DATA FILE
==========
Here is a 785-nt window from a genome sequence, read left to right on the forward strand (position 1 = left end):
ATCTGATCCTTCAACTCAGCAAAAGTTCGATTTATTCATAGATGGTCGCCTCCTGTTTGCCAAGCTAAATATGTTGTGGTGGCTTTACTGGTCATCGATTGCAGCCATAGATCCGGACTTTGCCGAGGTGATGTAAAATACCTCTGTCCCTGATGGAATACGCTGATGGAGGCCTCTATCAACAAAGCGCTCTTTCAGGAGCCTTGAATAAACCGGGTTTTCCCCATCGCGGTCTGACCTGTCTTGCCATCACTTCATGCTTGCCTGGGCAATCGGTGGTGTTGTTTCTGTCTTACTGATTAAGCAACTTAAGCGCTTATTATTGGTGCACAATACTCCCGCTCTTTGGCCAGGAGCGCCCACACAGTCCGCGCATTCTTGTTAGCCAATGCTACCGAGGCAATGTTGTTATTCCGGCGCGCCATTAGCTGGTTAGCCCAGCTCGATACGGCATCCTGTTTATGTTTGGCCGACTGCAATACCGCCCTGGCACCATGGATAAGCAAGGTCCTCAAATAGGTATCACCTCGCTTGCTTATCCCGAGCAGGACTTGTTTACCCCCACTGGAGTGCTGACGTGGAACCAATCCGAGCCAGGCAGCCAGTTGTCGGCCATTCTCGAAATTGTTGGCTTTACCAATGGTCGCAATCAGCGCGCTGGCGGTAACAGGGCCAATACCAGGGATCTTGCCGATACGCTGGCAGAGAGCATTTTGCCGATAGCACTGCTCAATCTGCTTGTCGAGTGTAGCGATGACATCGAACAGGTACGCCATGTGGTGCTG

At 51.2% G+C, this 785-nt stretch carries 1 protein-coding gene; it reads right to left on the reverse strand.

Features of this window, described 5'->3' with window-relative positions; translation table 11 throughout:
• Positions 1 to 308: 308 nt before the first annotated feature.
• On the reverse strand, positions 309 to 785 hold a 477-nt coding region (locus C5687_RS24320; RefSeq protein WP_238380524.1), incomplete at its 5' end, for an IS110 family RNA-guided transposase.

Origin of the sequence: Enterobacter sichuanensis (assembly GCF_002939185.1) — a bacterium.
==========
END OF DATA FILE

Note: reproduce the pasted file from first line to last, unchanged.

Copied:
Here is a 785-nt window from a genome sequence, read left to right on the forward strand (position 1 = left end):
ATCTGATCCTTCAACTCAGCAAAAGTTCGATTTATTCATAGATGGTCGCCTCCTGTTTGCCAAGCTAAATATGTTGTGGTGGCTTTACTGGTCATCGATTGCAGCCATAGATCCGGACTTTGCCGAGGTGATGTAAAATACCTCTGTCCCTGATGGAATACGCTGATGGAGGCCTCTATCAACAAAGCGCTCTTTCAGGAGCCTTGAATAAACCGGGTTTTCCCCATCGCGGTCTGACCTGTCTTGCCATCACTTCATGCTTGCCTGGGCAATCGGTGGTGTTGTTTCTGTCTTACTGATTAAGCAACTTAAGCGCTTATTATTGGTGCACAATACTCCCGCTCTTTGGCCAGGAGCGCCCACACAGTCCGCGCATTCTTGTTAGCCAATGCTACCGAGGCAATGTTGTTATTCCGGCGCGCCATTAGCTGGTTAGCCCAGCTCGATACGGCATCCTGTTTATGTTTGGCCGACTGCAATACCGCCCTGGCACCATGGATAAGCAAGGTCCTCAAATAGGTATCACCTCGCTTGCTTATCCCGAGCAGGACTTGTTTACCCCCACTGGAGTGCTGACGTGGAACCAATCCGAGCCAGGCAGCCAGTTGTCGGCCATTCTCGAAATTGTTGGCTTTACCAATGGTCGCAATCAGCGCGCTGGCGGTAACAGGGCCAATACCAGGGATCTTGCCGATACGCTGGCAGAGAGCATTTTGCCGATAGCACTGCTCAATCTGCTTGTCGAGTGTAGCGATGACATCGAACAGGTACGCCATGTGGTGCTG

At 51.2% G+C, this 785-nt stretch carries 1 protein-coding gene; it reads right to left on the reverse strand.

Features of this window, described 5'->3' with window-relative positions; translation table 11 throughout:
• Positions 1 to 308: 308 nt before the first annotated feature.
• On the reverse strand, positions 309 to 785 hold a 477-nt coding region (locus C5687_RS24320; RefSeq protein WP_238380524.1), incomplete at its 5' end, for an IS110 family RNA-guided transposase.

Origin of the sequence: Enterobacter sichuanensis (assembly GCF_002939185.1) — a bacterium.